Liu leads new era of model-data comparison in simulating Earth's climate
December 15, 2015
By Rachael Lallensack
Because Professor Zhengyu Liu’s background is concentrated in oceanography, some people wonder how he ended up in Madison.
"They say, 'That's really weird. There are no oceans in the Midwest,'" Liu joked.
That doesn’t prevent Liu from applying an oceanic perspective to his climate research. He studies the interaction between the atmosphere, the ocean system and the climate.
This comprehensive approach comes through in his expansive knowledge of El Nino — the weather pattern now gathering steam in the Pacific Ocean, portending a range of global impacts, including the warm, dry winter Madison will likely experience this year.
With that in mind, the Nelson Institute Center for Climatic Research has been a perfect fit for Liu for the past 22 years. As a past director of the center, he has helped maintain CCR's record as a world leader in historical climate modeling and improving the models’ predictive power. Liu recently chatted about how his work began and where it’s headed.
How did you originally become interested in studying the ocean?
As a graduate student, I was initially intrigued by El Nino. I was studying meteorology before, but realized when we talk about El Nino, it really depends on both the ocean as well as the atmosphere, not just one of them at a time. You have to understand how they interact.
I thought this was so interesting, so I knew I had to study some oceanography if I wanted to come back to explore the complete ocean-atmosphere system. That’s how I ended up with a Ph.D. in oceanography.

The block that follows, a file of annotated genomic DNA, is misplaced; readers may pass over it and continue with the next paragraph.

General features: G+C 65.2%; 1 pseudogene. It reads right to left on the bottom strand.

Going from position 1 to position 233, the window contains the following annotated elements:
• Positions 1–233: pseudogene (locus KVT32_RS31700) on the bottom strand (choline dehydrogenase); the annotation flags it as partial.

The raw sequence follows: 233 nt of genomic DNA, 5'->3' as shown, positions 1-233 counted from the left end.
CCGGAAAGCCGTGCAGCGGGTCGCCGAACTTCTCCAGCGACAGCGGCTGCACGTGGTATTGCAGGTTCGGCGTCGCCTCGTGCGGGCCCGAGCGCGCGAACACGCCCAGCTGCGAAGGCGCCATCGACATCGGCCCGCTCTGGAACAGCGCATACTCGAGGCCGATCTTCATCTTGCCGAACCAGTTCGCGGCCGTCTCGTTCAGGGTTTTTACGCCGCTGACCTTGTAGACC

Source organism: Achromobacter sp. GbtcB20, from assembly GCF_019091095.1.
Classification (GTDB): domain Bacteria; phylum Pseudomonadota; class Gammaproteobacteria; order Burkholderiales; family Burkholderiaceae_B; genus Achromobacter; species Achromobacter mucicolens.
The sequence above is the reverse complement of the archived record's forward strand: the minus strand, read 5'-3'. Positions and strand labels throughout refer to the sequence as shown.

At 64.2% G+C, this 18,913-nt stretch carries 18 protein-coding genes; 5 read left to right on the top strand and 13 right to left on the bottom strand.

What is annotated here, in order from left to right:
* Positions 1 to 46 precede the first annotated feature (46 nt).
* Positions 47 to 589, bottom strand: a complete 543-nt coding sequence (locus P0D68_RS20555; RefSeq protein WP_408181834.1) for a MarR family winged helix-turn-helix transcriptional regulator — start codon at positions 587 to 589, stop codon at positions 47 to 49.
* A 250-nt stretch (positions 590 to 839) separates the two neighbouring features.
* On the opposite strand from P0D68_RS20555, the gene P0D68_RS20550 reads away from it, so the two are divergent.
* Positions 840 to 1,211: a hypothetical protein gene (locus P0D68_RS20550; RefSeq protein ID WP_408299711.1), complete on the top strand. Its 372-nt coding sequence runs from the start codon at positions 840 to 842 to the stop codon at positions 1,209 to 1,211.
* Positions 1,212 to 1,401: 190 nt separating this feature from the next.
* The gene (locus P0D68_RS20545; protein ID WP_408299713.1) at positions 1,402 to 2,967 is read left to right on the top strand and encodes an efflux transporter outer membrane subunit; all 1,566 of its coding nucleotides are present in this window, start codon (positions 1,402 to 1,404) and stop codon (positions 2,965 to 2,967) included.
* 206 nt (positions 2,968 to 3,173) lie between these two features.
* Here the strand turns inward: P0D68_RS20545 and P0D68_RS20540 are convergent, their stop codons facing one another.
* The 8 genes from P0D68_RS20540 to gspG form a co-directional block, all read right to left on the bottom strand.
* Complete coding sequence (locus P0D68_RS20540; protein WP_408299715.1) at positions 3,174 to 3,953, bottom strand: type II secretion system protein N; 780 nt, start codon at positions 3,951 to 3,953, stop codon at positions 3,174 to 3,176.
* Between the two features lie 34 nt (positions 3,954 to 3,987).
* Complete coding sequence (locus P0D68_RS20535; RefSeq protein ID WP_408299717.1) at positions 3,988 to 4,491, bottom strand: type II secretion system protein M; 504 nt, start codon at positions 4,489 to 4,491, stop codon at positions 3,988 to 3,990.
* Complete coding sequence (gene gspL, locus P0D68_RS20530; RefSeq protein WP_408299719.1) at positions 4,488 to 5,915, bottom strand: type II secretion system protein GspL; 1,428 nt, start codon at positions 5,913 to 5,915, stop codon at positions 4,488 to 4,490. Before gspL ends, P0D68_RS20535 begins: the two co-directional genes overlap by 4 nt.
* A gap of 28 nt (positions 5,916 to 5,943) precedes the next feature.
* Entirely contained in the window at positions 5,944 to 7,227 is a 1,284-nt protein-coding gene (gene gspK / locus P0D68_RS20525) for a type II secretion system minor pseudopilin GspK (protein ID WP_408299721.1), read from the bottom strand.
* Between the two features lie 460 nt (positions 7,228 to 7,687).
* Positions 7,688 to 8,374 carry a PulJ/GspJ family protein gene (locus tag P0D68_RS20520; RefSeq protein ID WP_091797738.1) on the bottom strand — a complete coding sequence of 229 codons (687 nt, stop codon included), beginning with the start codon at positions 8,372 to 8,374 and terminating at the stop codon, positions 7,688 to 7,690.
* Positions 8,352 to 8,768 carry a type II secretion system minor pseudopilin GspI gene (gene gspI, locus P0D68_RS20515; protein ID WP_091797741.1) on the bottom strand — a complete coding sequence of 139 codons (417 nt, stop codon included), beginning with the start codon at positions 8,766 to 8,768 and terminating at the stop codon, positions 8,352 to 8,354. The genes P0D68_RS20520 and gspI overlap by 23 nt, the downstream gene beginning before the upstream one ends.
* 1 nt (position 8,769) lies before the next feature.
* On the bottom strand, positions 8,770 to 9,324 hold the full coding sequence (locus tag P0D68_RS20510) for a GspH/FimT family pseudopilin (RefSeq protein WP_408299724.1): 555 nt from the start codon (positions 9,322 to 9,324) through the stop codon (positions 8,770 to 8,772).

What are you currently researching?
I’m working along several lines. One is how the climate has evolved since the Last Glacial Maximum, about 21,000 years ago. Global climate has changed dramatically in the last 21,000 years, including El Nino. I studied the first climate model simulation of El Nino evolution in the last 21,000 years and found that the change of El Nino can be traced to the South Pacific Ocean, where the water temperature is changed by the changing solar radiation.
In short, we are studying how El Nino is excited locally in the equatorial Pacific, or remotely, from outside the tropical Pacific.
I'm also working with some international collaborators in China to study Bjerknes compensation, or how the ocean and atmosphere transfer heat from tropical latitudes to our high latitude. The current hypothesis [named for meteorologist Jacob Bjerknes, the first to make this suggestion] is that when one transfer increases, the other transfer will decrease, as a compensation.
That, however, is only a hypothesis, and there has never been a theory to explain why that happens, and under what conditions it happens, so we’re developing a theory that might explain it. We’re also verifying it with complex models. It’s a fundamental issue in understanding the climate. This has been a classical problem for many years; the first time it was raised was in 1964.
Are there new projects on the horizon that you’re especially excited about?
I’ve recently started working on the first set of isotope-enabled Earth System Model simulations of the transient climate and isotope evolution. In collaboration with other scientists, I am building a new generation of this state-of-the-art climate model that incorporates key isotopic geotracers -- notably, water isotopes and carbon isotopes.
This is important because an isotope-enabled climate simulation will allow for a direct comparison of proxy data [from natural recorders of past climate conditions, such as ice cores and fossil pollen] with the model, and therefore reduce the great uncertainty of proxy interpretation. This marks a new era of model-data comparison.